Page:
The Northern Lights project forms part of the Norwegian Full-Scale carbon capture and storage (CCS) project, which is one of the first industrial-scale, open-access projects in Europe to develop a value chain for CCS.
Supported by the Norwegian government, the feasibility studies for Norway’s flagship Full-Scale CCS project were carried out in 2016. The project involves CO2 capture from industrial sources in the Oslo-fjord region and its transportation and storage on the Norwegian Continental Shelf. The Norwegian state enterprise Gassnova is acting as the coordinator for the project.
The Northern Lights project is planned to be developed by a consortium of three international oil giants including Equinor, Shell, and Total.
The project partners reached an investment decision for the project in May 2020. The development and operation plans for the project which is estimated to involve £550m ($680m) of initial investment have also been handed over to Norway’s Ministry of Petroleum and Energy.
Subject to approval by the Norwegian authorities by 2021, the Northern Lights CCS project is expected to store approximately 1.5 million tonnes (Mt) of CO2 annually in phase one, starting from 2024 onwards.
Northern Lights CCS project background
The concept evaluation and the pre-feasibility study for the carbon capture and storage project were completed in 2015, while the feasibility studies were completed by the end of 2016. Shell and Total joined Equinor (formerly Statoil) as the partners for the Northern Lights project in September 2017.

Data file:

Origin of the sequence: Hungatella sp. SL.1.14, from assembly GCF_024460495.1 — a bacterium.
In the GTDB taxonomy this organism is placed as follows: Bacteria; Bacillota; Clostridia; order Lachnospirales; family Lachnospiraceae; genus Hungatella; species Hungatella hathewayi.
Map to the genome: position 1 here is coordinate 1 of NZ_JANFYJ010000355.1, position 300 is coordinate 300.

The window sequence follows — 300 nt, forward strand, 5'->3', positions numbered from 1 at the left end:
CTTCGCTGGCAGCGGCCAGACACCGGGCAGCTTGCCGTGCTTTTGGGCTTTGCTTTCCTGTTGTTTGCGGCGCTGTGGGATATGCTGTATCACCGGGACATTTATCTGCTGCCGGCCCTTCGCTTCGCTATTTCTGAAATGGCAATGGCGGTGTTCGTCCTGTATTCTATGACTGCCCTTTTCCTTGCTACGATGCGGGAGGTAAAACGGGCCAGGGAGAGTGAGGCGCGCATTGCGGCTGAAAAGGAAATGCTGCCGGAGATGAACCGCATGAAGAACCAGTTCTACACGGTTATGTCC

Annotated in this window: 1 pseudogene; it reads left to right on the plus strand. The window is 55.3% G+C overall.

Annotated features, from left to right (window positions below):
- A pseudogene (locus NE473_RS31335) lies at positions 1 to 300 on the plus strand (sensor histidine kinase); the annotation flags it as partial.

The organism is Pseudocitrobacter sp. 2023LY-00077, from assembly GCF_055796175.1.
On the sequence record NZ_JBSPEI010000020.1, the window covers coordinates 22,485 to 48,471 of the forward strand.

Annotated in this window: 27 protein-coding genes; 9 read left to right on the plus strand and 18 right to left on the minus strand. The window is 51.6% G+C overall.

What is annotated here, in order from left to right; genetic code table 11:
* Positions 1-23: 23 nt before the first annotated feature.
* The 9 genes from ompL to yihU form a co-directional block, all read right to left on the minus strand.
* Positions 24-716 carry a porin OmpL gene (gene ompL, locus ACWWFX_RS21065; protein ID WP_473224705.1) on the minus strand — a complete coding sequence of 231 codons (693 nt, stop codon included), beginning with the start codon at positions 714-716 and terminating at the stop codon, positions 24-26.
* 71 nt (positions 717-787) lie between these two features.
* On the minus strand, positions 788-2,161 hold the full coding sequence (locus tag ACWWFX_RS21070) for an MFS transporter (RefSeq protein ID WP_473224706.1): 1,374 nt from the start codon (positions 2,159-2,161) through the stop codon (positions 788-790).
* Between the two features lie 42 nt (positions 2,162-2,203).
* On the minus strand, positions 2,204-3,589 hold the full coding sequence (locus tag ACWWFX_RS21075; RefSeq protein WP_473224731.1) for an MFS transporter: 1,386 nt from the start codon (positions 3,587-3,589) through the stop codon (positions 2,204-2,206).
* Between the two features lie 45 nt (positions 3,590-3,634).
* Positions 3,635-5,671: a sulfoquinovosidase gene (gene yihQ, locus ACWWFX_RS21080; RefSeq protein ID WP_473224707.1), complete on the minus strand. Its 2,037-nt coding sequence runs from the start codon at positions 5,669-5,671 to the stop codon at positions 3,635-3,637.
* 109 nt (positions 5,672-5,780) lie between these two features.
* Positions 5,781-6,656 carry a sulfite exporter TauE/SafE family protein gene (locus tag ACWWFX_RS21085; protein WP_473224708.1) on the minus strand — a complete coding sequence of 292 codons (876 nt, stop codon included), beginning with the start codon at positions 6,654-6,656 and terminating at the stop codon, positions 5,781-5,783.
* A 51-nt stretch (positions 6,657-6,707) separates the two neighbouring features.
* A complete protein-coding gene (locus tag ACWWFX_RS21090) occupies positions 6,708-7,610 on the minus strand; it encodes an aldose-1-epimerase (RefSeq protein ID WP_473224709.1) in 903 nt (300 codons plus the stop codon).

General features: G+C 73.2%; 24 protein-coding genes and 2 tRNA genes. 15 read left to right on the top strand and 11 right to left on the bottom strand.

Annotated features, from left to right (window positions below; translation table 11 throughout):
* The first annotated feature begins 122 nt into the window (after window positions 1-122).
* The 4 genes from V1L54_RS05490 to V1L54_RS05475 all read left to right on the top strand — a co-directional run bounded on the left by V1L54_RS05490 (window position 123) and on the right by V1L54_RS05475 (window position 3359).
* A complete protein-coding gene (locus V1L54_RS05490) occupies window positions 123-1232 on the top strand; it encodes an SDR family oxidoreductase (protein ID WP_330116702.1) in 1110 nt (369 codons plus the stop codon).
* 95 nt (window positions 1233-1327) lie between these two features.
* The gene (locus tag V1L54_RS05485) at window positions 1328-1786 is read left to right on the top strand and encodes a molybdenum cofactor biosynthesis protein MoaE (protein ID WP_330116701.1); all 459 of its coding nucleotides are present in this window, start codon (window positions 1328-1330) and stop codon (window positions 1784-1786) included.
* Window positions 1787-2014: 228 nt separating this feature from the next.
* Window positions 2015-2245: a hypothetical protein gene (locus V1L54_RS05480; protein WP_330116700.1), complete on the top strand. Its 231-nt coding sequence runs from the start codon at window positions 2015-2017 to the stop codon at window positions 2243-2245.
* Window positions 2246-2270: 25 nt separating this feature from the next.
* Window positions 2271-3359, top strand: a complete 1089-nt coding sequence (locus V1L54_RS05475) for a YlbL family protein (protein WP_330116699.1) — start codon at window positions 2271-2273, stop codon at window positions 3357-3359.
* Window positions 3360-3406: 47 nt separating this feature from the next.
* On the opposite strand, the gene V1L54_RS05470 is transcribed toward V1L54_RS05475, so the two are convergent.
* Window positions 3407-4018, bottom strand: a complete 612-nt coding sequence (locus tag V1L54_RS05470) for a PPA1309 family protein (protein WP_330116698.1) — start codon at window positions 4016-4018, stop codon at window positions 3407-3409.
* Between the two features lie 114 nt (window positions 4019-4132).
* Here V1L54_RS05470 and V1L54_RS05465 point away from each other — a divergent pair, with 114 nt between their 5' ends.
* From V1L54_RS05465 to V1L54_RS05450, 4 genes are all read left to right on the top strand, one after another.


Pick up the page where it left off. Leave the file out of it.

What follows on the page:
Gassnova completed the front end engineering and design (FEED) studies for the CO2 storage project by September 2019.
The Northern Lights project partners completed the drilling of a confirmation well 31/5-7 Eos to a depth of 2,500m beneath the seabed of the Norwegian North Sea for injection and storage of CO2 in March 2020. It is the first well to be drilled in exploitation licence EL001 which was awarded to the Equinor-led consortium in January 2019.
The Northern Lights joint venture signed memoranda of understanding (MoU) with seven European firms including Air Liquide, Arcelor Mittal, Ervia, Fortum Oyj, HeidelbergCement, Preem, and Stockholm Exergi for the CCS project in September 2019.
Northern Lights CCS project details
The CO2 will be captured from industrial capture sources including, Fortum Oslo Varme's waste-to-energy plant at Klemetsrud and Norcem’s cement factory in Breivik.
The captured CO2 will be compressed and liquefied at the source sites and the liquefied CO2 will be transported by ship to an onshore receiving terminal in the Naturgassparken industrial area in the municipality of Øygarden, on the Norwegian west coast.
The CO2 receiving plant will be remotely operated from Equinor’s facilities at the Sture terminal in Øygarden and the subsea facilities from Oseberg A platform in the North Sea.
The liquefied CO2 from the onshore terminal will be transported through an offshore pipeline for injection and permanent storage in a reservoir approximately 2.5km beneath the seabed, located south of the Troll field in the North Sea.
The project will be capable of transporting and storing 1.5 million tonnes per annum (Mtpa) of CO2 in phase one. It can be further expanded up to 5Mtpa storage capacity in subsequent development phases.
Aker Solutions was contracted for the supply of subsea infrastructure equipment for the early well development at the Northern Lights CO2 storage site in January 2019.
Ashtead Technology provided subsea installation monitoring services for early well development for the project.
KBR received the concept and FEED contract for the onshore CO2 storage terminal for the project in November 2017, while Multiconsult provided site-preparation and marine structures design for the terminal facility under a contract awarded in the same month in 2017.
Safetec was subcontracted by KBR to provide for the safety and efficiency related layout and design inputs for the project in April 2019.